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Manila has summoned Beijing’s ambassador in response to Chinese coastguards blocking and using water cannons on Philippine vessels in the disputed South China Sea, according to President Ferdinand Marcos Jr.

The incident occurred over the weekend when China’s coastguard reportedly blocked Philippine vessels carrying supplies for military personnel stationed at Second Thomas Shoal in the Spratly Islands.

Marcos condemned the actions as “excessive” and “dangerous.” He said, “Our secretary of foreign affairs summoned Ambassador Huang today and gave him a note verbale, including pictures, video about what happened and we are awaiting their reply.” The Philippine government has firmly asserted its commitment to the region, with National Security Council spokesman Jonathan Malaya stating, “For the record, we will never abandon Ayungin Shoal. We are committed to Ayungin Shoal,” using the Philippine name for Second Thomas Shoal.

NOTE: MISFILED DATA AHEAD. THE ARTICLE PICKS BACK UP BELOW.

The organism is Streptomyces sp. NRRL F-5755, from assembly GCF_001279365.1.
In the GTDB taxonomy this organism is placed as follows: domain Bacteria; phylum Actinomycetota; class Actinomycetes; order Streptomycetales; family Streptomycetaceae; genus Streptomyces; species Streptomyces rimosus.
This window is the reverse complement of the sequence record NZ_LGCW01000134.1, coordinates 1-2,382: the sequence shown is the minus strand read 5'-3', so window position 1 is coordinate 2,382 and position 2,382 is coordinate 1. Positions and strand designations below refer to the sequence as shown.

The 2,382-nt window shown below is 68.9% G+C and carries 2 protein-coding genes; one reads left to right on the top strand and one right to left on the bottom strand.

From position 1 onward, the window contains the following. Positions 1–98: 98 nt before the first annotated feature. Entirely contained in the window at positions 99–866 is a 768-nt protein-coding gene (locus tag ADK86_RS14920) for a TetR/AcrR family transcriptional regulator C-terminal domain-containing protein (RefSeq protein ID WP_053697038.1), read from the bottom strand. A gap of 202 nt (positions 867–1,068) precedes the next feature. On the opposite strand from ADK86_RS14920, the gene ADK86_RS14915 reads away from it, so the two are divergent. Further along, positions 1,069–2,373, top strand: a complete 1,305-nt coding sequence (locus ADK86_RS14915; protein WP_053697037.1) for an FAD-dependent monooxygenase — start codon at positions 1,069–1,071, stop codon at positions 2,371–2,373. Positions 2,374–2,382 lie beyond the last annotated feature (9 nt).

China, which claims almost all of the South China Sea, disregarding a 2016 international court ruling, responded by saying it had taken “necessary controls” against Philippine boats that had “illegally” entered its waters. The situation reflects a long-standing tension between the two nations, exacerbated by contrasting positions over sovereignty. As President Marcos said, “The position of China, of course, is they say ‘this is ours so we are defending it’ and we, for our part, are saying ‘no, we own it so we are defending it.’ So that becomes a grey area that we are discussing.”

Internationally, the incident has drawn condemnation from the United States, which sees the actions as a direct threat to regional peace and stability. The United Kingdom, Australia, Canada, and the European Union have also criticized Beijing’s actions.

Since succeeding former Philippine President Rodrigo Duterte, who had sought closer ties with Beijing, President Marcos has been vocal about not letting China trample on his country’s maritime rights and has worked towards strengthening defense ties with the US.


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